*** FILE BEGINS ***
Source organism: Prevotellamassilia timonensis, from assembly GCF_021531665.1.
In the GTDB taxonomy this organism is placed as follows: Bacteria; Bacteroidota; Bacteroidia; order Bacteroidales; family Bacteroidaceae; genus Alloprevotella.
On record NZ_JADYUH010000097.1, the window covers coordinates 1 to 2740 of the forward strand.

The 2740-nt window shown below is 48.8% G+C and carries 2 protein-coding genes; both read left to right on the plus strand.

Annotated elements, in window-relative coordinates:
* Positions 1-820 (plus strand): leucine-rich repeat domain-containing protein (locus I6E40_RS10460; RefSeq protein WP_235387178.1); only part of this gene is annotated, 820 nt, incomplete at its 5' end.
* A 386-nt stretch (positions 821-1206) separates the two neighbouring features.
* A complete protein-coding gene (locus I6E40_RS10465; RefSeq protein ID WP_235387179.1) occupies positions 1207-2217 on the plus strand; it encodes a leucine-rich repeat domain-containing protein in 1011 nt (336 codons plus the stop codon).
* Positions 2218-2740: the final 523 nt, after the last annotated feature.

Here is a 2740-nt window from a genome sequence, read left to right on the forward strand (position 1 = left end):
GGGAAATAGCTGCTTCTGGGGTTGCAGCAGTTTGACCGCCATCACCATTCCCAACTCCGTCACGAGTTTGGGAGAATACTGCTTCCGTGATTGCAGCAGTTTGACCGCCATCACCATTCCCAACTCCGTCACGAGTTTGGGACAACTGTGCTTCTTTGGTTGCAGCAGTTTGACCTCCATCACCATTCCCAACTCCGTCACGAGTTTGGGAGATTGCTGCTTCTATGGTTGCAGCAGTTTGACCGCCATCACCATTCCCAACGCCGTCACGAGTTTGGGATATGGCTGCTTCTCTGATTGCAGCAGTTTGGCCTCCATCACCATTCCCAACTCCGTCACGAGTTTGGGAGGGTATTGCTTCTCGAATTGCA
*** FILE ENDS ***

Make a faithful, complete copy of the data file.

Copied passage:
Source organism: Prevotellamassilia timonensis, from assembly GCF_021531665.1.
In the GTDB taxonomy this organism is placed as follows: Bacteria; Bacteroidota; Bacteroidia; order Bacteroidales; family Bacteroidaceae; genus Alloprevotella.
On record NZ_JADYUH010000097.1, the window covers coordinates 1 to 2740 of the forward strand.

The 2740-nt window shown below is 48.8% G+C and carries 2 protein-coding genes; both read left to right on the plus strand.

Annotated elements, in window-relative coordinates:
* Positions 1-820 (plus strand): leucine-rich repeat domain-containing protein (locus I6E40_RS10460; RefSeq protein WP_235387178.1); only part of this gene is annotated, 820 nt, incomplete at its 5' end.
* A 386-nt stretch (positions 821-1206) separates the two neighbouring features.
* A complete protein-coding gene (locus I6E40_RS10465; RefSeq protein ID WP_235387179.1) occupies positions 1207-2217 on the plus strand; it encodes a leucine-rich repeat domain-containing protein in 1011 nt (336 codons plus the stop codon).
* Positions 2218-2740: the final 523 nt, after the last annotated feature.

Here is a 2740-nt window from a genome sequence, read left to right on the forward strand (position 1 = left end):
GGGAAATAGCTGCTTCTGGGGTTGCAGCAGTTTGACCGCCATCACCATTCCCAACTCCGTCACGAGTTTGGGAGAATACTGCTTCCGTGATTGCAGCAGTTTGACCGCCATCACCATTCCCAACTCCGTCACGAGTTTGGGACAACTGTGCTTCTTTGGTTGCAGCAGTTTGACCTCCATCACCATTCCCAACTCCGTCACGAGTTTGGGAGATTGCTGCTTCTATGGTTGCAGCAGTTTGACCGCCATCACCATTCCCAACGCCGTCACGAGTTTGGGATATGGCTGCTTCTCTGATTGCAGCAGTTTGGCCTCCATCACCATTCCCAACTCCGTCACGAGTTTGGGAGGGTATTGCTTCTCGAATTGCA